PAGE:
It has on the east the Palatine Castle, very great and strong, of which the ground plan and the walls rise from a very deep foundation, fixed with a mortar tempered by the blood of animals. On the west are two towers very strongly fortified, with the high and great wall of the city having seven double gates, and towered to the north at intervals. London was walled and towered in like manner on the south, but the great fish-bearing Thames river which there glides, with ebb and flow from the sea, by course of time has washed against, loosened, and thrown down those walls. Also upwards to the west the royal palace is conspicuous above the same river, an incomparable building with ramparts and bulwarks, two miles form the city, joined to it by a populous suburb.

Of Gardens.

Everywhere outside the houses of those living in the suburbs are joined to them, planted with trees, the spacious and beautiful gardens of the citizens.

Of Pasture and Tilth.

Also there are, on the north side, pastures and a pleasant meadowland, through which flow river streams, where the turning wheels of mills are put in motion with a cheerful sound. Very near lies a great forest, with woodland pastures, coverts of wild animals, stags, fallow deer, boars, and wild bulls. The tilled lands of the city are not of barren gravel but fat plains of Asia, that make crops luxuriant, and fill their tillers’ barns with Ceres’ sheaves.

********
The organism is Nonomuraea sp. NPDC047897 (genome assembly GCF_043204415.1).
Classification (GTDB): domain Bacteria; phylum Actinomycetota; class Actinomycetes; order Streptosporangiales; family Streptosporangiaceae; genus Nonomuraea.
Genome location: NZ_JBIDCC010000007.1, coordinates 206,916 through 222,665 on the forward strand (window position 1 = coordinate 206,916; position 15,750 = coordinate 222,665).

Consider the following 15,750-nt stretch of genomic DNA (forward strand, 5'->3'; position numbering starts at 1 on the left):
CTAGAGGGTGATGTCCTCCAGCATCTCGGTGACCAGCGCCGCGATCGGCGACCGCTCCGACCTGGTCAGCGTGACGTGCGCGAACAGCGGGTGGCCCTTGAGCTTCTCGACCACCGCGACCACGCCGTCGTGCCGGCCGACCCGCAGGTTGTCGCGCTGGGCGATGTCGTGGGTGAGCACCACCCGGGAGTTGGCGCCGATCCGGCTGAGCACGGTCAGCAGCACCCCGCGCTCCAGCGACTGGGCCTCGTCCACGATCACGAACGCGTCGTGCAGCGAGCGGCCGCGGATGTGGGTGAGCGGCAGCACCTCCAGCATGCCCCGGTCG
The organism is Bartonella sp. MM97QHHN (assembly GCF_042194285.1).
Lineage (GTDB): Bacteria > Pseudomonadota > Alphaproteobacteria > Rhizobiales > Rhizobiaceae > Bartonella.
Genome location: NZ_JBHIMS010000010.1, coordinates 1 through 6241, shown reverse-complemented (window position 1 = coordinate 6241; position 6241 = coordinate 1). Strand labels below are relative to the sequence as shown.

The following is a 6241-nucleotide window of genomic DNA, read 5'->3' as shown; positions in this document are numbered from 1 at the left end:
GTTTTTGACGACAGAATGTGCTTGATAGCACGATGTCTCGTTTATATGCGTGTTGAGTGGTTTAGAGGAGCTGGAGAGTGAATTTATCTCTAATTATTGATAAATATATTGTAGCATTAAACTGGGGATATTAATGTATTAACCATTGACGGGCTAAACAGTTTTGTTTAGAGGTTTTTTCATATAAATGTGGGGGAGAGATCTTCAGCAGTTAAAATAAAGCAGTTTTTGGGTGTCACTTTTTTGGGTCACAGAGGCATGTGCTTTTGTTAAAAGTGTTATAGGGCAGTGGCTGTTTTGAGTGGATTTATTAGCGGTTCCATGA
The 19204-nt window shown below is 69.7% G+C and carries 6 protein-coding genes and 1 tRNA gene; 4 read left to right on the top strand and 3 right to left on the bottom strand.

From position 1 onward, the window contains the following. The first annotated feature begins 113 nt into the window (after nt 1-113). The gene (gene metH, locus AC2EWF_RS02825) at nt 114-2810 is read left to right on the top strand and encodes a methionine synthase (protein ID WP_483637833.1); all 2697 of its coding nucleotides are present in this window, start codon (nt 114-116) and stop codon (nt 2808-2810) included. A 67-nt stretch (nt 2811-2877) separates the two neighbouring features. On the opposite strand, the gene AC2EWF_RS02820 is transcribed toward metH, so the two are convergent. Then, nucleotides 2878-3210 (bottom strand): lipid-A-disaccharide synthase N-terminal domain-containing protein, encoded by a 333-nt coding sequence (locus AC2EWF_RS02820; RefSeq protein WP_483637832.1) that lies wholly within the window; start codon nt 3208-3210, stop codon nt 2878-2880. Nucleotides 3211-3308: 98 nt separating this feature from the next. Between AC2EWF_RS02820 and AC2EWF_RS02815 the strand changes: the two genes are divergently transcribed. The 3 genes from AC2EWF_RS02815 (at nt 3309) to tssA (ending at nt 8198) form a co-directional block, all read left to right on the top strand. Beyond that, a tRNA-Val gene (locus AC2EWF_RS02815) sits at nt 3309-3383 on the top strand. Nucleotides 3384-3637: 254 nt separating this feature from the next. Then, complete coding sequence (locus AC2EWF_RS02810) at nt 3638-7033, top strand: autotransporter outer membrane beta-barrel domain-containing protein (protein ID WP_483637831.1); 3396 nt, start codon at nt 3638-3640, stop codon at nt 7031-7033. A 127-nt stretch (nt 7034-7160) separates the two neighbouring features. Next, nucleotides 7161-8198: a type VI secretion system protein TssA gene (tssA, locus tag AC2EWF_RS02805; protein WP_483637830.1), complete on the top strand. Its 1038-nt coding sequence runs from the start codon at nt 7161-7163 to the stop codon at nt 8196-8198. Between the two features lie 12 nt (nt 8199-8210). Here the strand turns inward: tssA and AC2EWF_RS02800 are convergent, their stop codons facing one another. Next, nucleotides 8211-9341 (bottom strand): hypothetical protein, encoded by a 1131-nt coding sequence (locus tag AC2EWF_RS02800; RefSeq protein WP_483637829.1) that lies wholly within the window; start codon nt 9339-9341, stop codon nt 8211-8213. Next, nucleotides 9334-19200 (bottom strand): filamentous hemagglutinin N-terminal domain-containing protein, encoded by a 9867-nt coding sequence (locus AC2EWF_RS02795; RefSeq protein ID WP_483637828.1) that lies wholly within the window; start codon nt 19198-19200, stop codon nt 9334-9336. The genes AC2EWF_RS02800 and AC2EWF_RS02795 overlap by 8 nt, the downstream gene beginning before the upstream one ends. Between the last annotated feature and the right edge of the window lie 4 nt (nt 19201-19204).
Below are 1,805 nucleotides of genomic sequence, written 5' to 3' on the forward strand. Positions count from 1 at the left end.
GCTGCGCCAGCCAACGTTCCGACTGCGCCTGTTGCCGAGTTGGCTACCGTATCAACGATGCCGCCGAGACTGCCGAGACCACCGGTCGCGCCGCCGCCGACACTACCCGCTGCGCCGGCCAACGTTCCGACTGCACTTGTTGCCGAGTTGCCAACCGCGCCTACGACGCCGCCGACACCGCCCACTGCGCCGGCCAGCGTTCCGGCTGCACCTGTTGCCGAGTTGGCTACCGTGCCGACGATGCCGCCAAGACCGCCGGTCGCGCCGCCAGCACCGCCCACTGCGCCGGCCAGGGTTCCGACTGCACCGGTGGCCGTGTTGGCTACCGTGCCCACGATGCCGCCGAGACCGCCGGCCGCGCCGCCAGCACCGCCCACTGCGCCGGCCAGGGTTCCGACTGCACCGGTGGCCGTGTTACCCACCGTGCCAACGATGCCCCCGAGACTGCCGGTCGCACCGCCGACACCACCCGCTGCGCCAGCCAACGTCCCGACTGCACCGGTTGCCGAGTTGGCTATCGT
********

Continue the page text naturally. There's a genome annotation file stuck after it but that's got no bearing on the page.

Of Springs.

There are also about London, on the north side, excellent suburban springs, with sweet, wholesome, and clear water that flows rippling over the bright stones; among which Holy Well, Clerken Well, and Saint Clements are frequented by greater 14 numbers, and visited more by scholars and youth of the city when they go out for fresh air on summer evenings. It is a good city indeed when it has a good master.

Of Honour of the Citizens.

That City is honoured by her men, adorned by her arms, populous with many inhabitants, so that in the time of slaughter of war under King Stephen, of those going out to muster twenty thousand horsemen and sixty thousand men on foot were estimated to be fit for war. Above all other citizens, everywhere, the citizens of London are regarded as conspicuous and noteworthy for handsomeness of manners and of dress, at table, and in way of speaking. . . .

Of Schools.